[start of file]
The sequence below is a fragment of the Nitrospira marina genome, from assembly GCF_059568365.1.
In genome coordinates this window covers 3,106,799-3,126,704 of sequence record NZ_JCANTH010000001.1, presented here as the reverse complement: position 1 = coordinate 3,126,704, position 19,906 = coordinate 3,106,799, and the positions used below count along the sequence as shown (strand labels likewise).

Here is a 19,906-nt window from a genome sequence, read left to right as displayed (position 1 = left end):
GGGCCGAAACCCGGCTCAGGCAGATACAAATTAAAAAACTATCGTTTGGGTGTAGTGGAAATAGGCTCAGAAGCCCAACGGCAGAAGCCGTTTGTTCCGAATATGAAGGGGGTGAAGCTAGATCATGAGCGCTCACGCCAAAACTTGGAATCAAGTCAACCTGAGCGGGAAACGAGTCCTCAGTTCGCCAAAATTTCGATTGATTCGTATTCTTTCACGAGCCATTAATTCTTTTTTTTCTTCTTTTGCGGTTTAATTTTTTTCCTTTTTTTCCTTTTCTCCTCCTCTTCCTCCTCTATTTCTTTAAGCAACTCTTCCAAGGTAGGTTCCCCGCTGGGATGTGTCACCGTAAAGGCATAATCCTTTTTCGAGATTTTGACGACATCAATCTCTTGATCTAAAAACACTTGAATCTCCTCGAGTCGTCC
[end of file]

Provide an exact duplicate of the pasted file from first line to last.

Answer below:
The sequence below is a fragment of the Nitrospira marina genome, from assembly GCF_059568365.1.
In genome coordinates this window covers 3,106,799-3,126,704 of sequence record NZ_JCANTH010000001.1, presented here as the reverse complement: position 1 = coordinate 3,126,704, position 19,906 = coordinate 3,106,799, and the positions used below count along the sequence as shown (strand labels likewise).

Here is a 19,906-nt window from a genome sequence, read left to right as displayed (position 1 = left end):
GGGCCGAAACCCGGCTCAGGCAGATACAAATTAAAAAACTATCGTTTGGGTGTAGTGGAAATAGGCTCAGAAGCCCAACGGCAGAAGCCGTTTGTTCCGAATATGAAGGGGGTGAAGCTAGATCATGAGCGCTCACGCCAAAACTTGGAATCAAGTCAACCTGAGCGGGAAACGAGTCCTCAGTTCGCCAAAATTTCGATTGATTCGTATTCTTTCACGAGCCATTAATTCTTTTTTTTCTTCTTTTGCGGTTTAATTTTTTTCCTTTTTTTCCTTTTCTCCTCCTCTTCCTCCTCTATTTCTTTAAGCAACTCTTCCAAGGTAGGTTCCCCGCTGGGATGTGTCACCGTAAAGGCATAATCCTTTTTCGAGATTTTGACGACATCAATCTCTTGATCTAAAAACACTTGAATCTCCTCGAGTCGTCC